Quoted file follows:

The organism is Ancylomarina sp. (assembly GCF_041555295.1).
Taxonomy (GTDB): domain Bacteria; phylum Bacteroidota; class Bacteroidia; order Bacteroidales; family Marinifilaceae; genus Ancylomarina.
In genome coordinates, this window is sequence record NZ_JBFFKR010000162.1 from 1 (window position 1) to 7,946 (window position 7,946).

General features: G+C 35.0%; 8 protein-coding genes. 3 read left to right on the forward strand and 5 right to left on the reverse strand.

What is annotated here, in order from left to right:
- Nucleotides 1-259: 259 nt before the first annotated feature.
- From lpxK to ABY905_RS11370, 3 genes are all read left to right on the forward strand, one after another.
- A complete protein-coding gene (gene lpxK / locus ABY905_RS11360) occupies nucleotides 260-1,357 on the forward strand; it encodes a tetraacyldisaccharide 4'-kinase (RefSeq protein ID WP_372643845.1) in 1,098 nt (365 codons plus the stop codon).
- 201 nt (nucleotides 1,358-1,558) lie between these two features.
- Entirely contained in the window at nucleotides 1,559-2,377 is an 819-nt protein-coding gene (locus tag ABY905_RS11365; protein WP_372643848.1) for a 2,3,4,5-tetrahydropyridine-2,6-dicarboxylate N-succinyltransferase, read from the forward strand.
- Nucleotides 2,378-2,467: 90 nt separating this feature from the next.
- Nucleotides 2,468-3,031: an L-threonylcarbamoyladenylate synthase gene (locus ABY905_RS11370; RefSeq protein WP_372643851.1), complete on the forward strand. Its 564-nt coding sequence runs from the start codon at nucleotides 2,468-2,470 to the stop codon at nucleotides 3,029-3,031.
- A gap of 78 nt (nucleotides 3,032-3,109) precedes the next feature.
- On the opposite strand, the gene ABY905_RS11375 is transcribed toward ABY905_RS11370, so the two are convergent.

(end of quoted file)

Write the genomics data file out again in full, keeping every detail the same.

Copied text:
The organism is Ancylomarina sp. (assembly GCF_041555295.1).
Taxonomy (GTDB): domain Bacteria; phylum Bacteroidota; class Bacteroidia; order Bacteroidales; family Marinifilaceae; genus Ancylomarina.
In genome coordinates, this window is sequence record NZ_JBFFKR010000162.1 from 1 (window position 1) to 7,946 (window position 7,946).

General features: G+C 35.0%; 8 protein-coding genes. 3 read left to right on the forward strand and 5 right to left on the reverse strand.

What is annotated here, in order from left to right:
- Nucleotides 1-259: 259 nt before the first annotated feature.
- From lpxK to ABY905_RS11370, 3 genes are all read left to right on the forward strand, one after another.
- A complete protein-coding gene (gene lpxK / locus ABY905_RS11360) occupies nucleotides 260-1,357 on the forward strand; it encodes a tetraacyldisaccharide 4'-kinase (RefSeq protein ID WP_372643845.1) in 1,098 nt (365 codons plus the stop codon).
- 201 nt (nucleotides 1,358-1,558) lie between these two features.
- Entirely contained in the window at nucleotides 1,559-2,377 is an 819-nt protein-coding gene (locus tag ABY905_RS11365; protein WP_372643848.1) for a 2,3,4,5-tetrahydropyridine-2,6-dicarboxylate N-succinyltransferase, read from the forward strand.
- Nucleotides 2,378-2,467: 90 nt separating this feature from the next.
- Nucleotides 2,468-3,031: an L-threonylcarbamoyladenylate synthase gene (locus ABY905_RS11370; RefSeq protein WP_372643851.1), complete on the forward strand. Its 564-nt coding sequence runs from the start codon at nucleotides 2,468-2,470 to the stop codon at nucleotides 3,029-3,031.
- A gap of 78 nt (nucleotides 3,032-3,109) precedes the next feature.
- On the opposite strand, the gene ABY905_RS11375 is transcribed toward ABY905_RS11370, so the two are convergent.